Rand Paul endorsed Cleveland businessman Mike Gibbons, calling him a fiscal and constitutional conservative. A private-sector investment banker, Gibbons launched his own company, Brown Gibbons Lang & Company in ’89 and has dipped his toes in all sorts of things since, including an opioid treatment facility in 2015. Gibbons is not extremely well known in political circles, but has donated more than $471,000 to Republican candidates and causes since 2004, according to FEC records. This includes $10,000 he gave in 2014 to New Day for America, the Super PAC affiliated with Kasich’s presidential bid. He also donated $2,700 each to Portman and Donald Trump in 2016. His campaign rhetoric claims support for “Trump’s America First agenda,” though he’s a free-trader through and through. Hashing out the contradictions between past support for globalism and an attempt to ingratiate himself with the current political climate calls his trustworthiness into question, and he’s sufficiently distanced from Trump to ignore the President when the chips are down.
A possible dark horse option with personal Trump connections lies with walking Obamacare refutation Melissa Ackison. You may remember her because in mid-2017 the Donald personally showcased her and her 8 year old’s various health problems as proof that the ACA exchanges nearly prevented her from being able to save her son’s life. She’s a young outsider in this race at 39, and with private sector experience in staffing and HR (yes, I know). She claims she is 100% behind Trump’s agenda, has some similarities to Gibbons minus the political donation history, and recently ruffled feathers with the Democrats on her stance on the Second Amendment.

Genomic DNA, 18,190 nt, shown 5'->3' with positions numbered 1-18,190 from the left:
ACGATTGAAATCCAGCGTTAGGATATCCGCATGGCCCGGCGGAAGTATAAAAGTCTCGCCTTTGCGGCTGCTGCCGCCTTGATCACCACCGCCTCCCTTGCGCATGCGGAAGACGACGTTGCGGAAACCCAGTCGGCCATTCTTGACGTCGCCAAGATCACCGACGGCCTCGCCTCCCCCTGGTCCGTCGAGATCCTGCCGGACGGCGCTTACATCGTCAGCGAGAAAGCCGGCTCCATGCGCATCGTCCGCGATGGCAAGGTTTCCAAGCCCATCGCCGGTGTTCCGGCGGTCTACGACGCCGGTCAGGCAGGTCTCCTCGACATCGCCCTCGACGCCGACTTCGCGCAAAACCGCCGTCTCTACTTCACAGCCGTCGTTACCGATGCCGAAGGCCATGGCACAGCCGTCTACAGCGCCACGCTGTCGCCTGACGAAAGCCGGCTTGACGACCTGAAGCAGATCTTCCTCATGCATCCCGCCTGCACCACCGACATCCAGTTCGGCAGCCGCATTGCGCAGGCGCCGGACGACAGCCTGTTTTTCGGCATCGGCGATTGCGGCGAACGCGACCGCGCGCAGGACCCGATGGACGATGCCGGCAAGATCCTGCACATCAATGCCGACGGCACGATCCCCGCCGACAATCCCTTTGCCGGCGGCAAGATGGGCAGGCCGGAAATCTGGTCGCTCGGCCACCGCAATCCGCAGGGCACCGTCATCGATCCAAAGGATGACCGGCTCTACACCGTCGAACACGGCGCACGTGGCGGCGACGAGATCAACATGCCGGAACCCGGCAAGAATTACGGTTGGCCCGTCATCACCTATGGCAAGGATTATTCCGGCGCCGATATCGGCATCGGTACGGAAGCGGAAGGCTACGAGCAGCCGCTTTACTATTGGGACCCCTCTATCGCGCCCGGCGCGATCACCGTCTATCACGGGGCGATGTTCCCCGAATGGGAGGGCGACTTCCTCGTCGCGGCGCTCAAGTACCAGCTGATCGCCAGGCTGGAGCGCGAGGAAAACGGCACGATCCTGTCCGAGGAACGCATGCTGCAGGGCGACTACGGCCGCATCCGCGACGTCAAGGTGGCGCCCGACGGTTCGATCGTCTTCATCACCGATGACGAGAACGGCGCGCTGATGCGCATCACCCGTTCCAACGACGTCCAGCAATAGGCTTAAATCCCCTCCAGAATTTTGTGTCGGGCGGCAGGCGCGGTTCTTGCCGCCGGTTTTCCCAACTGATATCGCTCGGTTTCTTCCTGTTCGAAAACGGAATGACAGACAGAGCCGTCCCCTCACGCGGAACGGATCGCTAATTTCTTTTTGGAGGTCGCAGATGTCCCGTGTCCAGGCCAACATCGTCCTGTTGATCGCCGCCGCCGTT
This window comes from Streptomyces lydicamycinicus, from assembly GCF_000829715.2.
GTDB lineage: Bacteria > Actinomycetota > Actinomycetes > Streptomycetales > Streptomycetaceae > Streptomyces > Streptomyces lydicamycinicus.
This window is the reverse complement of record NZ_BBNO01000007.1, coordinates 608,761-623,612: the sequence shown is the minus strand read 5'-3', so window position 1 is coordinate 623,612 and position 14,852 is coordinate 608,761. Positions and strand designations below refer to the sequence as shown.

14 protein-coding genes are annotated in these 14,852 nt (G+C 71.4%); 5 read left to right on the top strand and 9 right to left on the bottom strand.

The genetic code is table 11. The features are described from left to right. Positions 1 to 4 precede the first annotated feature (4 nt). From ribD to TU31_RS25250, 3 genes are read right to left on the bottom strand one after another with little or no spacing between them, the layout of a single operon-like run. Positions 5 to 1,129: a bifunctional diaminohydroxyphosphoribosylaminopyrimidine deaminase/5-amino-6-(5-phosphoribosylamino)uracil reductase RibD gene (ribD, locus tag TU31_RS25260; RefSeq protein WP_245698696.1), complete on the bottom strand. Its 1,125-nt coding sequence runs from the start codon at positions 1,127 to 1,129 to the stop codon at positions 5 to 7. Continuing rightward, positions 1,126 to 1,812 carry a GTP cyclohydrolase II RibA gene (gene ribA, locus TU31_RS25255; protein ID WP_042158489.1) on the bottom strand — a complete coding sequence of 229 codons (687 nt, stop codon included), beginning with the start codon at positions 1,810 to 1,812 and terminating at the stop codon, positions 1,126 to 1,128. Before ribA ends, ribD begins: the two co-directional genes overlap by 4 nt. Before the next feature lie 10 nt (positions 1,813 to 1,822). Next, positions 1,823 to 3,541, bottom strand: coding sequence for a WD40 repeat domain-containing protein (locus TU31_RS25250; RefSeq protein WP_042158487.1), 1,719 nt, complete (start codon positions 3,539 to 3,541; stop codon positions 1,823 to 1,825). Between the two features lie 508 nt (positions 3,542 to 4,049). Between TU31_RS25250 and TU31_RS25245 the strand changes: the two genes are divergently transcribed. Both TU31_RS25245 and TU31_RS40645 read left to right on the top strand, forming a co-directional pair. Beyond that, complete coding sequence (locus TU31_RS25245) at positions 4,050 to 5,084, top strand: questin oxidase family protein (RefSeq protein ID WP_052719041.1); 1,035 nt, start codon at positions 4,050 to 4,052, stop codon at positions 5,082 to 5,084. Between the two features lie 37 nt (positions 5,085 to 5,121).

Kiley and Echkhart are non-factors in this race. No local articles talk about them, they have no social media presence, and they have no functioning website for their candidacy.
The Kasich Factor
Everyone’s favorite K-street shill and amateur pizza connoisseur has to make a choice by the time the race really rolls. With the obvious choice Mandel getting dropping out a month ago, Kasich’s way out in a race defined by Trumpism has left the chessboard. The question remains: will Mr. Golly Gee even bother to endorse a candidate, or will he leave it blank like his 2016 ballot form? Hopefully he stays silent. His brand is toxic. Not even the woman running for governor appears to want it. Maybe he’ll toss a giveaway endorsement out there that no one will remember.
Without major upheaval, Renacci is on track for the nomination. No polling has been released yet, but most rating agencies give the overall race to Brown. He’s got a relatively good reputation, is the incumbent, and is a Democrat expected to surge off a blue wave. 2018 in Ohio will be an uphill battle, so get active with your local GOP office and help campaign, we have a major opportunity here to score another point in the win column.
Registration Deadline: April 9, 2018
Absentee Application Deadline: May 5, 2018
Early Voting Deadline: May 7, 2018
Primary Election: May 8, 2018
Primary Type: Open
Election: November 6, 2018